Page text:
Price (as tested) 💲: $253,835
Powertrain ⚙️:  3.0-liter Twin-Turbocharged V6 + E-Motor + 7.4 kWh Battery
Output 💪:  671 hp/531 lb-ft of torque
Transmission 🕹: 8-Speed Automatic
0-60 MPH 🚦: 3.0 seconds
Top Speed 💥: 205 mph
MPG (as tested) ⛽️: 18 combined MPG/39 combined MPGe + 11 mile electric range
Curb weight ⚖️: 3,305 lbs

 

In the days before I became an auto journalist, I had the luxury of coming to conclusions about new vehicles without ever sitting inside them.

I say “luxury,” because without any chance of first-hand evaluation, there was no need to adjust my presumptions; a vehicle was terrible or terrific simply because the specs or photos said so.

In my current role, however, when a new car is parked in my driveway, I’m often forced to rehash mental notes I’d made following its press release or leak.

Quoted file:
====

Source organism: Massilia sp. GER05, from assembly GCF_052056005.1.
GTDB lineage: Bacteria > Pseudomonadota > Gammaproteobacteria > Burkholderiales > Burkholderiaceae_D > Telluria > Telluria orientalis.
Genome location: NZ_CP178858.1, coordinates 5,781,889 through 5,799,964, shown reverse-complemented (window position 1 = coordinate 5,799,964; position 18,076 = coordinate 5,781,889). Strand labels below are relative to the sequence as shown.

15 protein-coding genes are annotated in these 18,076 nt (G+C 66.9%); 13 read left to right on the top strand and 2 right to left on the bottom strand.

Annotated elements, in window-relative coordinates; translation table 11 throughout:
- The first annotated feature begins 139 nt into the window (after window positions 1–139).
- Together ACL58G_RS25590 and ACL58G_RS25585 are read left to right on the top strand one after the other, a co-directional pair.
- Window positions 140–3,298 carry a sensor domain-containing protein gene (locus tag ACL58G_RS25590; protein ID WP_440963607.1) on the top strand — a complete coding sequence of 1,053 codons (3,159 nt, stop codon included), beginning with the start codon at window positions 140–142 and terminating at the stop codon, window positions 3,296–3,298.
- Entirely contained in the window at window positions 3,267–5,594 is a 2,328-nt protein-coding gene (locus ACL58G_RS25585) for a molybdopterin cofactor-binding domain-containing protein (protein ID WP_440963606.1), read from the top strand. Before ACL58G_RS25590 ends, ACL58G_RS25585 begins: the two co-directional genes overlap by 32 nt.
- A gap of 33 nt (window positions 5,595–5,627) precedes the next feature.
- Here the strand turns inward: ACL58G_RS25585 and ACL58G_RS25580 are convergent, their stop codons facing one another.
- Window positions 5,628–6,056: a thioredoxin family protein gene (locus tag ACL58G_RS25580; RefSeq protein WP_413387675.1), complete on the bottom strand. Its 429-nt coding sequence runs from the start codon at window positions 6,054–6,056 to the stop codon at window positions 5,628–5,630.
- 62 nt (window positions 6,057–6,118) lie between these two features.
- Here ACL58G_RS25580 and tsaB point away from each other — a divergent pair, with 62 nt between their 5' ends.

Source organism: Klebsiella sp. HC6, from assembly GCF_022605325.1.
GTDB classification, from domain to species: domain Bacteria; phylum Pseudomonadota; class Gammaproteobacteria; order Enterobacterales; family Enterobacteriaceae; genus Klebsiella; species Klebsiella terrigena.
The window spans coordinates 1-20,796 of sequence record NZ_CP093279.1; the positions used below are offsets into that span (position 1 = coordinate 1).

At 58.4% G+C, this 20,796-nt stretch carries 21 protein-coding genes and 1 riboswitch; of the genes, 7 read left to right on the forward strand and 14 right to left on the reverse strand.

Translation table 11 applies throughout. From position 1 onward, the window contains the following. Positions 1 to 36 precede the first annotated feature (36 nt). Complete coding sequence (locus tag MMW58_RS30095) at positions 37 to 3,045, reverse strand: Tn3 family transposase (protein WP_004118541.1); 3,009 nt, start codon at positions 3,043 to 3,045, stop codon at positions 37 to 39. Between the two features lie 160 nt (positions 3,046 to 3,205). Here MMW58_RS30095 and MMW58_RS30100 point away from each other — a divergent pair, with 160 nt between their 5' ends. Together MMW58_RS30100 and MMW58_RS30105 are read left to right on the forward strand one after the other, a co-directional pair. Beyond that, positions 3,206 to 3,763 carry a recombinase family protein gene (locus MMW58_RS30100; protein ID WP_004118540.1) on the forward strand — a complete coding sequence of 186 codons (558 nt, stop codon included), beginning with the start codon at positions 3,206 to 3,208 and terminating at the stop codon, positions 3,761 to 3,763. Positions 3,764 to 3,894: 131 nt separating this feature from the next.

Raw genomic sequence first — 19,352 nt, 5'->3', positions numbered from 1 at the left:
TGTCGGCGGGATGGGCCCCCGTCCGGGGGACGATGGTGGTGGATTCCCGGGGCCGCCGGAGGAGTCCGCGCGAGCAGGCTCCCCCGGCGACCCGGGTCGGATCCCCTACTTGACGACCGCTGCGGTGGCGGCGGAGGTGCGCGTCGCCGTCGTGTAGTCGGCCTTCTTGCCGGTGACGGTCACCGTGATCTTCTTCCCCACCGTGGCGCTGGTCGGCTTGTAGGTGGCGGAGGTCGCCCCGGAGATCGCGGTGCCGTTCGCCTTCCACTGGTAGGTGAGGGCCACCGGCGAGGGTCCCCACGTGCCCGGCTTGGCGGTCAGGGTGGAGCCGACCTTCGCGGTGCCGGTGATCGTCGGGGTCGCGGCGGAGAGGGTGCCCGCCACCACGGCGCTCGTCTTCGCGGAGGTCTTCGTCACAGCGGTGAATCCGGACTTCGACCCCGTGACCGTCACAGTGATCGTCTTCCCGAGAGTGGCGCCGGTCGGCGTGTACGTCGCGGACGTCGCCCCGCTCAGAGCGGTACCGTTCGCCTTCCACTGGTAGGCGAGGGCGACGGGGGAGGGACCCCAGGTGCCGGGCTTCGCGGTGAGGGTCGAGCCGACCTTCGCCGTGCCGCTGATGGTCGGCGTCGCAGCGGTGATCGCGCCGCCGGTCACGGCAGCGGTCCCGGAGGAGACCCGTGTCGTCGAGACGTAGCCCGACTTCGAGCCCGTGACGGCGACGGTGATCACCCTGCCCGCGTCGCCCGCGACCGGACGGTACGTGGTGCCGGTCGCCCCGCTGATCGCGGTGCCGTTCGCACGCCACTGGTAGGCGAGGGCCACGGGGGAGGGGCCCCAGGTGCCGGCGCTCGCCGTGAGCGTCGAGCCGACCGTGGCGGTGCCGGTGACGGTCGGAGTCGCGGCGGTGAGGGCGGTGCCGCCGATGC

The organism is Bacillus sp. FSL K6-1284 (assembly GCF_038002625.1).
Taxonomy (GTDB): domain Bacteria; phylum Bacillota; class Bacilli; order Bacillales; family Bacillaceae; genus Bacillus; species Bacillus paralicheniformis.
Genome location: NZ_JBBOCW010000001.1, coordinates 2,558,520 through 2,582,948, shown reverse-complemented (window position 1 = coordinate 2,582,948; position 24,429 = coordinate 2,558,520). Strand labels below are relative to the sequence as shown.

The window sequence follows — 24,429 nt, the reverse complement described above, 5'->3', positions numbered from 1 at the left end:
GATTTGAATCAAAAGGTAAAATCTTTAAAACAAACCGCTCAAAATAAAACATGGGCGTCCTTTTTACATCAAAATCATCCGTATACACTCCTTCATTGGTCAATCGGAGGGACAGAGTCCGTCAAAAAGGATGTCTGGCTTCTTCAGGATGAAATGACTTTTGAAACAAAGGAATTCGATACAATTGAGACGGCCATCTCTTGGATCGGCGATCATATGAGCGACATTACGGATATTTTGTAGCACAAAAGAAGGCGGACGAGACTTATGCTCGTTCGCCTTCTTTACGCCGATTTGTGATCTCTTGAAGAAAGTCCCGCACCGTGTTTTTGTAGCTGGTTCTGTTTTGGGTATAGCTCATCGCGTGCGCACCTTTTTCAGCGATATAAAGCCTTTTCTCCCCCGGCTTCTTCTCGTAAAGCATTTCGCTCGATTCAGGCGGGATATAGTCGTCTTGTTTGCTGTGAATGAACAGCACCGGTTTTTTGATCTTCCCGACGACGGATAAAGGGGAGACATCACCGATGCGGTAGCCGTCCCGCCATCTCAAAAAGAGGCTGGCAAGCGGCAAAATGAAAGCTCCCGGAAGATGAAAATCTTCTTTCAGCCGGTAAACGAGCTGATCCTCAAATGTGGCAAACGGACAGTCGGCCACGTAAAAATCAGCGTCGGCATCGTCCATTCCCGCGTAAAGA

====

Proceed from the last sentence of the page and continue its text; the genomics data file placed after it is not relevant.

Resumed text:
This design, in fact, looks polished in person. The engine note is much sweeter than recordings would suggest. I do prefer tackier but less distracting buttons rather than a dazzling, though convoluted touchscreen, etc…

The McLaren Artura, a successor to the 570S and the British supercar manufacturer’s new gateway drug, conjured a groan of disappointment when images and details first emerged.

A plug-in hybrid saddled with the weight of a battery pack and styled so similarly (it appeared) to the 570S? No, thanks.

Then it turned up in the metal, and I had to tear my convictions down to the studs.

The Artura is the prettiest McLaren road car yet; it weighs less than even non-hybrid competitors; the short electric range is enough to salvage relationships with noise-conscious neighbors; brilliant hydraulic steering and chassis tuning solidify the car’s pedigree.

It’s so much less convenient to be wrong, but when it means I get to experience sensational drives like that of the McLaren Artura, I’ll trade entitlement for humble pie any day of the week.